Women's Empowerment through Social Safety Nets
Lunch talk with Marvi Memon on the Benazir Income Support Programme (BISP) in Pakistan.
Bio: Marvi Memon is a humanitarian, former parliamentarian, cabinet member, and former CEO. Born in Karachi Pakistan in July 1972. After schooling from Karachi, Paris and Kuwait, she graduated from the London School of Economics with B.Sc (Econ.) Honors in International Relations in 1993. She has since worked for Citibank, been CEO of Pakistan's first satellite tracking company, advised the President of Pakistan on Media Management, the Ministry of Investments, been a parliamentarian for two consecutive terms, an Information Committee Chairperson in parliament, Chaired as Minister the largest social safety net of Pakistan BISP, and is currently on a lecture tour of Europe. Ms. Memon has the distinction of being awarded the UK House of Commons Speaker Inaugural Democracy Award 2017, the French Officier de Merite award 2017 and Membership of the World Bank Advisory Gender Council 2017
Abstract: The recent history of successful social safety nets (SSN) in the South have clearly demonstrated that the goals of poverty alleviation and women’s empowerment are intricately linked. Pakistan’s largest social safety net namely the ‘Benazir Income Support Programme’ (BISP) is a case study for this. Set up in 2008 under the Pakistan Peoples Party (PPP) government, after a decade, BISP is now experiencing its third political government. Despite the change of political governments, from PPP to Pakistan Muslim League Nawaz (PMLN) to the current Pakistan Tehrik Insaaf (PTI), the program has remained committed to its original objectives and has achieved progress in both the women’s empowerment and the poverty alleviation indicators. In most countries of the South political programs do not survive the shifts in political government and the original goals get lost. There are reasons why BISP is a successful role model for other SSNs of the region and this will also be examined in the context of women’s empowerment.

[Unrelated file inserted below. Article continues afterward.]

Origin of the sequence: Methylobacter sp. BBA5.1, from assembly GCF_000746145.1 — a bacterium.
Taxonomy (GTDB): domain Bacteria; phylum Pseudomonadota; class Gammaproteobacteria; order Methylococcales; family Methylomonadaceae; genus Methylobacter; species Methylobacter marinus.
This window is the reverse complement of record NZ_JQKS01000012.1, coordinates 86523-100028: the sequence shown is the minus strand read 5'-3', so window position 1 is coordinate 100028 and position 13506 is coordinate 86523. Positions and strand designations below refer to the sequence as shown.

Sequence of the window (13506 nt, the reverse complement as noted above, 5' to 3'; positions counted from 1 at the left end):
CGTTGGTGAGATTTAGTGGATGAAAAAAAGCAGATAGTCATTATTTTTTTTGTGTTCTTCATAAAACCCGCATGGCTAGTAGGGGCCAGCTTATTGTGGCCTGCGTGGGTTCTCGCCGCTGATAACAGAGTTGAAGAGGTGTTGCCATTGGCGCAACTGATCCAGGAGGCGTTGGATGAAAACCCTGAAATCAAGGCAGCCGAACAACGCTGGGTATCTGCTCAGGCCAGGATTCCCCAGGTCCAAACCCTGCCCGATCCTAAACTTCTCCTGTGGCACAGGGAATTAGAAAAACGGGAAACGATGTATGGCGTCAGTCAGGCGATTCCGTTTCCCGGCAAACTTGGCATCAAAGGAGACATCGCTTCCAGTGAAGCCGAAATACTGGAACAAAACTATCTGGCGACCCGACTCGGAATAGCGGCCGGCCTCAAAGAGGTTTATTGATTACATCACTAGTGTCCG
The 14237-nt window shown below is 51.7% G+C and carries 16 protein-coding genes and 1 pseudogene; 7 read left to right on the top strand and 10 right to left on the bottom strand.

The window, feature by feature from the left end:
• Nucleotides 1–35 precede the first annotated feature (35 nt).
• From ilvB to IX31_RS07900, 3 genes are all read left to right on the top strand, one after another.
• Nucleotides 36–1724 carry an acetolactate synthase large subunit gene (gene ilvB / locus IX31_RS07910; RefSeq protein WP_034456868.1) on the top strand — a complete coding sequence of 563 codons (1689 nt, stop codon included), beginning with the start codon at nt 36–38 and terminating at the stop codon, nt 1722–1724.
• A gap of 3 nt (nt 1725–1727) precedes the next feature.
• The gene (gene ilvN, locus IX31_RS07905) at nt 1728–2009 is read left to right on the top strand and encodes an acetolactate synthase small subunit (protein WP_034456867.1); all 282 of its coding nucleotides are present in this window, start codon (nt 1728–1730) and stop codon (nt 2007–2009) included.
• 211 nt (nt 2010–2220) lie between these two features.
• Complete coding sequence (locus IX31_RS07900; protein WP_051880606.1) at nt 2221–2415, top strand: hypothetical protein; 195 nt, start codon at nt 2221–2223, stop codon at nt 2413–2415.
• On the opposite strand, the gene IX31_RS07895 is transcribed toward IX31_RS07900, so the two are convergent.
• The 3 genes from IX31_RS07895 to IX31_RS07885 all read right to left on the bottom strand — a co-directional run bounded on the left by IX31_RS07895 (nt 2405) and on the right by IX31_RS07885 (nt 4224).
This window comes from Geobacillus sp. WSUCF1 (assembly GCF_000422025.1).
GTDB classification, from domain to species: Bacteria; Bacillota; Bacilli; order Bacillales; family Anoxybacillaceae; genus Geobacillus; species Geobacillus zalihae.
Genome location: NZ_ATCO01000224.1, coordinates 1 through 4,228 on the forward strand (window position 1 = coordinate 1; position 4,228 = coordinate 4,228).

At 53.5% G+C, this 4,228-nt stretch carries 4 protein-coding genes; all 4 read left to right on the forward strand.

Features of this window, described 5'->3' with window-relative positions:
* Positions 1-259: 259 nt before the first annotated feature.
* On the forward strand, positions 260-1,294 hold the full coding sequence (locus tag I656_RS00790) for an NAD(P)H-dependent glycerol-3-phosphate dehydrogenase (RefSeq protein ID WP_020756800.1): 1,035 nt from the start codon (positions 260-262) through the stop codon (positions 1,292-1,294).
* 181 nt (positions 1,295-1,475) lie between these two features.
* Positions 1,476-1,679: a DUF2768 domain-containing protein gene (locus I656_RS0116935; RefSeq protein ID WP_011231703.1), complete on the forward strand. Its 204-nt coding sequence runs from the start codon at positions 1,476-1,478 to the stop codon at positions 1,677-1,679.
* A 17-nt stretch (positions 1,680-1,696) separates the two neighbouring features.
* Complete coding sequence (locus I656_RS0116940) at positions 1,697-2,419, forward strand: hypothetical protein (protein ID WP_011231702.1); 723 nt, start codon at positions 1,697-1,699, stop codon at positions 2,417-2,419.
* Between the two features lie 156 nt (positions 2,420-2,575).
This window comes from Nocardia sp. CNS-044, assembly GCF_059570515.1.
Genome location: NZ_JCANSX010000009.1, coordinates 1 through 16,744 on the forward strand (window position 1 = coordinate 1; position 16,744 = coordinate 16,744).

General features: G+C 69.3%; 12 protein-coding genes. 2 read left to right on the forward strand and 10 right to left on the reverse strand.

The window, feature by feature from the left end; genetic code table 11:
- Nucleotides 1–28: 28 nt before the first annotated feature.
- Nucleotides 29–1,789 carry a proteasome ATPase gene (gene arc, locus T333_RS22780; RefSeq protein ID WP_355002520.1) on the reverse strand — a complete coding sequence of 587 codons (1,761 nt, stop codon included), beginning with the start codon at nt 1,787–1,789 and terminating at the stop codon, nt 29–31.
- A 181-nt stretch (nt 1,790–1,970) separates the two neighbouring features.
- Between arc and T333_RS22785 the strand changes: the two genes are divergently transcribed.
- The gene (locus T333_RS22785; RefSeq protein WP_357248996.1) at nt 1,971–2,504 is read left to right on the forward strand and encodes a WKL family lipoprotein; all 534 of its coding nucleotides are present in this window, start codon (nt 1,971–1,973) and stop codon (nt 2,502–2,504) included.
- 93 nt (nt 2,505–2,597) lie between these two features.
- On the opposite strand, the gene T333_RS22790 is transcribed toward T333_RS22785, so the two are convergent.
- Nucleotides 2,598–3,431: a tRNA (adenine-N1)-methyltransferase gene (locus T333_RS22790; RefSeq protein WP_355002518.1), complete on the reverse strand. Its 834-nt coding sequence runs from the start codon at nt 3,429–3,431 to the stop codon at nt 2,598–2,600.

It will be argued that there are many ways in how to improve women’s empowerment indicators and the logical route involves a number of deliberate actions on behalf of all governments. Firstly a recognition that the poverty alleviation goals can only be successfully achieved when the most vulnerable women of the country are in charge of their own destinies, as well as the destinies of their family. In essence the ‘women first’ approach. Secondly, when these very women have been given constitutional protection their journey towards women’s empowerment and poverty alleviation will be safer, and survive the political storms which will happen in most developing countries with checkered political histories. Thirdly, as a consequence of the ‘women first’ approach, the vulnerable women are family household heads in the state’s National Socio Economic Registry. This entails many development benefits for the women. Fourthly, women are the ones who are made the unconditional cash transfer (UCT) quarterly payments in the SSN making them part of a larger financial inclusion women’s empowerment network. Fifthly, women are organized into committees which translate into socio economic and political empowerment benefits of an unimaginable kind creating a silent but lethal women’s empowerment revolution. Sixthly, the most vulnerable women are not part of the SSN forever and they are given opportunities of exiting poverty and the SSN through graduation programs which enable them to achieve both poverty alleviation and women’s empowerment simultaneously. And finally all the above ensures that the most vulnerable women have the famous ‘dignity, empowerment and meaning to life’ goal at their doorsteps which can be measured through impact assessments and provide institutional models for other SSNs.
All the above has in the last decade been institutionalized in Pakistan to such a large extent that it is difficult for any political government to change its foundations, and as such BISP has weathered many political battles. It has become one of those few organizations in Pakistan’s public sector which has become an institution in itself whose benefits affect millions of voters who decide the outcomes of elections and the fate of political parties. It is for this purely political reason that all political governments have remained committed to the women’s empowerment and poverty alleviation agenda of BISP. Politicians have selfish motives linked to their votes and if BISP’s institutional strength feeds off from that very motive, so be it. The net advantage is to the lives of the most vulnerable women and their empowerment.
As a former Minister in charge and Chairperson of BISP I am humbled to have led this women’s empowerment revolution for a period of 3 years of BISP’s 10 year existence, for 5.7 million of the most vulnerable women of Pakistan with the help of over 2300 BISP employees and yearly budgets of $1.25 billion. As such the story which follows is as professional as personal, as theoretical as practical. It is a story of working with the most vulnerable women of Pakistan and seeing their pains tribulations and successes from very close up, in their homes, fighting for them in boardrooms and cabinet, and them winning this fight every day for their own survival and dignity.